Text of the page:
The only downside is that it doesn't stand up to repeated use - kids will enjoy reading it the first few times, but afterwards, when they see the joke coming, it does lose some of its charm. So this would be better as a library pick-up, rather than as a purchase.

That said, if you do want to buy it, you can get it at here, or here.

We dig worms!
by Kevin McCloskey
30 pages / 2015

This is as boy a book as you'll find – a book about all sorts of worms, from small to one that is ten feet long (and there's even a bit on the gummy sort).

We learn that worms have no eyes or nose, and that they have cold blood. We learn they do important work, eating, leaves and bugs and bringing air to plant roots. We even get a peak inside worms and see they have 5 hearts!

And there are oodles of other facts about worms. It's a book any little boy would find fascinating, all the way up through Grade 2.

You can pick it up at here and here.

Otto's Backwards Day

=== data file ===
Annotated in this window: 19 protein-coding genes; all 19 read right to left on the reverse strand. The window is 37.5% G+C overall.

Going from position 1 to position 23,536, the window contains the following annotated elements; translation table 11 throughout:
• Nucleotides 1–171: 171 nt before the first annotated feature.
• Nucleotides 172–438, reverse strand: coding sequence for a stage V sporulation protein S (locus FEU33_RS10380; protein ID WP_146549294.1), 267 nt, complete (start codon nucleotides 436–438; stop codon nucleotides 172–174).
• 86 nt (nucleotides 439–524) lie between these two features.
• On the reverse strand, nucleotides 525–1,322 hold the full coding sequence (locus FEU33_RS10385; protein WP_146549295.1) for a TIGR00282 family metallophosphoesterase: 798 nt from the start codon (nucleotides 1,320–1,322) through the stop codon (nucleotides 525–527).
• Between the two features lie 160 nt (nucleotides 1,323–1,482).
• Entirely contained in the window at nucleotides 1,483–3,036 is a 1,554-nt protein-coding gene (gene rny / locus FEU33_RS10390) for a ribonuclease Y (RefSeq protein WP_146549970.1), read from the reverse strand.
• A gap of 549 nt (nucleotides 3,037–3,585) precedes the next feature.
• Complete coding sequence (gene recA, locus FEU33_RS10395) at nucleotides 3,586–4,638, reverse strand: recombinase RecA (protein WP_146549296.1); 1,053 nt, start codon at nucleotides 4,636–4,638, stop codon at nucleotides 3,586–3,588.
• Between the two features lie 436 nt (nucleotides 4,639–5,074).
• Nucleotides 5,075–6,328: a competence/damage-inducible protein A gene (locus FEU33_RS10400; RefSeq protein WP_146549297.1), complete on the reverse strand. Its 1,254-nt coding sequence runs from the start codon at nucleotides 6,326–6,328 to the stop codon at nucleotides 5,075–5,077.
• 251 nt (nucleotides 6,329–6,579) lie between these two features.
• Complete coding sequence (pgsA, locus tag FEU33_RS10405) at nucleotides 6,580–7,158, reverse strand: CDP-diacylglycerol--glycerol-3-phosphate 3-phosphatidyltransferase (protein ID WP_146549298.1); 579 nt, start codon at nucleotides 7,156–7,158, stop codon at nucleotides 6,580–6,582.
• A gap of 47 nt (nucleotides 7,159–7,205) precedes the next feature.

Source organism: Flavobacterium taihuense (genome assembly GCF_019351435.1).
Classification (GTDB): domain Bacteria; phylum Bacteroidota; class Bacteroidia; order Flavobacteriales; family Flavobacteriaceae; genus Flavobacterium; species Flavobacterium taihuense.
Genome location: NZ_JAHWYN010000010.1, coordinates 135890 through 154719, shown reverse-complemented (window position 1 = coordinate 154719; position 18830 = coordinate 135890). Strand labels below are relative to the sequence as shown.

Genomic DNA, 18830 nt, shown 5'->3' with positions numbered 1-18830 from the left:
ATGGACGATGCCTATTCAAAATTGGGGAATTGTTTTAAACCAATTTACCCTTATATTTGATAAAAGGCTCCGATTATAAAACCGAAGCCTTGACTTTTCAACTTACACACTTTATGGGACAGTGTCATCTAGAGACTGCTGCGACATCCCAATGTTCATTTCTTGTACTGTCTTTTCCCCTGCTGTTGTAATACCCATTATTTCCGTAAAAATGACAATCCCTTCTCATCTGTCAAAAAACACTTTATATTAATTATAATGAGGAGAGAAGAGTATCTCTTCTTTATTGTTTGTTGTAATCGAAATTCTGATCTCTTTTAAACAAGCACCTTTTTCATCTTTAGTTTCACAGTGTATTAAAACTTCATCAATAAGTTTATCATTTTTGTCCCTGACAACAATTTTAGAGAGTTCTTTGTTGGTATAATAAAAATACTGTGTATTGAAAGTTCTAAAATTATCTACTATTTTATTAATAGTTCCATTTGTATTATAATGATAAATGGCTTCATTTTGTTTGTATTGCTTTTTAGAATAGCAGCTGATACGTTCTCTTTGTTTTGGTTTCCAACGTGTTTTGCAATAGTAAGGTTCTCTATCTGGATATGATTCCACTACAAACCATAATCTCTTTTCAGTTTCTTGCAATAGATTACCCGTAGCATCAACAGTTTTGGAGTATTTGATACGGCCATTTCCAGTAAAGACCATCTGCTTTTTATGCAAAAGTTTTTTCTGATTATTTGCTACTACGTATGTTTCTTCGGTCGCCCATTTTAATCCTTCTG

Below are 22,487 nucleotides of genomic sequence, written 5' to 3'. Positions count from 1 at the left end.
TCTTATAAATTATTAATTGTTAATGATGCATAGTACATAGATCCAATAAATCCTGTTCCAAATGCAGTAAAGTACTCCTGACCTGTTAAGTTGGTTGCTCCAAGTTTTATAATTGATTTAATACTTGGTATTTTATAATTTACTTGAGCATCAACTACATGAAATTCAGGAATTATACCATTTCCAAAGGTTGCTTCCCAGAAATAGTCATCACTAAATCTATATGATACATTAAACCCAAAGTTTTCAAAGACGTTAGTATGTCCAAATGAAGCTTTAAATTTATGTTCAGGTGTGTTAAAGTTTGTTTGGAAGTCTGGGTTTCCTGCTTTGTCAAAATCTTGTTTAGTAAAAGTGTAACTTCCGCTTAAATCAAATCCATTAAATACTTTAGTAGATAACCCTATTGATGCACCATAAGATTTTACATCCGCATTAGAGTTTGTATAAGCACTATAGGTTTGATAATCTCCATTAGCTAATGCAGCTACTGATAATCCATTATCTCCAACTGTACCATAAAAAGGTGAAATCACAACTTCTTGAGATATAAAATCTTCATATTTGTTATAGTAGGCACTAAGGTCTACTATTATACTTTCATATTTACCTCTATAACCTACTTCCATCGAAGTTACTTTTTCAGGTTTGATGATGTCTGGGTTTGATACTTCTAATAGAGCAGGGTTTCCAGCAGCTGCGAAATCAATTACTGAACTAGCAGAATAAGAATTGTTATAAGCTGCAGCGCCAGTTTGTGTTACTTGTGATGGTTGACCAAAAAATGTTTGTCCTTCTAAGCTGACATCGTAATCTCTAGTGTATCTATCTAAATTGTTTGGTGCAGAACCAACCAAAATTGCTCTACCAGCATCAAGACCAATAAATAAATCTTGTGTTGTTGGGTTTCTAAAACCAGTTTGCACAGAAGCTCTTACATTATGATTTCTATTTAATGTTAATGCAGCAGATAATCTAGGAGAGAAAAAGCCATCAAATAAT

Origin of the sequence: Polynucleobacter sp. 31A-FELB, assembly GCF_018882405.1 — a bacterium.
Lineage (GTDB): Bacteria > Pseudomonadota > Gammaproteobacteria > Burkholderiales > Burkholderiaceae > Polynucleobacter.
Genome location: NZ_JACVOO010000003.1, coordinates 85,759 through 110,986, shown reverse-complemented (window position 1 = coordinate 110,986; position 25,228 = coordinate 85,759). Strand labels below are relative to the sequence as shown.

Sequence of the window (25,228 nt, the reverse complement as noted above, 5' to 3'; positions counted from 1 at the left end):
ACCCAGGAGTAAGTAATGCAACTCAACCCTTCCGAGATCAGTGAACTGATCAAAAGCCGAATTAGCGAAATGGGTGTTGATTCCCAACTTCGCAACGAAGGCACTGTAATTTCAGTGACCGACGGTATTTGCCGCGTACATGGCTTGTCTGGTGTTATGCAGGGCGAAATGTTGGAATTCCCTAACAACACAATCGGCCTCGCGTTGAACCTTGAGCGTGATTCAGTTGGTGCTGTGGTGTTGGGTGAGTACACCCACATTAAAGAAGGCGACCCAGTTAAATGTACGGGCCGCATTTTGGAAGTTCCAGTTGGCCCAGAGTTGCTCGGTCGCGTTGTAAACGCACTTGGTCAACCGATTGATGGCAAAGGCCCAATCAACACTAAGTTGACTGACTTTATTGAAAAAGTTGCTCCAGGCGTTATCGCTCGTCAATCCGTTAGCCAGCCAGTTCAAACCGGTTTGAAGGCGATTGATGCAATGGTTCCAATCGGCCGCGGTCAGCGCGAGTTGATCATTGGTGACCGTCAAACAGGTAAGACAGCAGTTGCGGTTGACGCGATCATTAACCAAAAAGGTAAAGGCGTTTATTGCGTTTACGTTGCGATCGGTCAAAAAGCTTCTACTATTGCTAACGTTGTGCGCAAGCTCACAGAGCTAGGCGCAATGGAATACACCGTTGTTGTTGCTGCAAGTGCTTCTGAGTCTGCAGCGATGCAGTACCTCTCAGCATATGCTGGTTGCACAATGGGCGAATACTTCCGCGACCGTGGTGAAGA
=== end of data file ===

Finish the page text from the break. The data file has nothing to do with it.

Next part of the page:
by Frank Cammuso
28 pages / 2013

This is a clever story about palindromes - words that are the same backwards as forwards, like the name "Otto." It's also about a little self-absorbed boy named Otto, who thinks birthdays are all about the presents (and who cares about the people!?). In other words, this bratty little boy has it all backwards! 

When Otto is told by his Dad that he has it all backwards, he ends up in a backwards world, where everything is "topsy turvy." It's fun to visit a world where you get in trouble for picking up trash, and where Otto has to ask the Ogopogo's three questions and if he gets them right Otto will face his wrath. It's all mixed up, with backwards spelling, and a robot friend who can turn into just about anything, so long as it is a a "kayak" or a "race car." By the end, Otto learns his lesson and realizes that the best part of any birthday is the people you get to spend it with.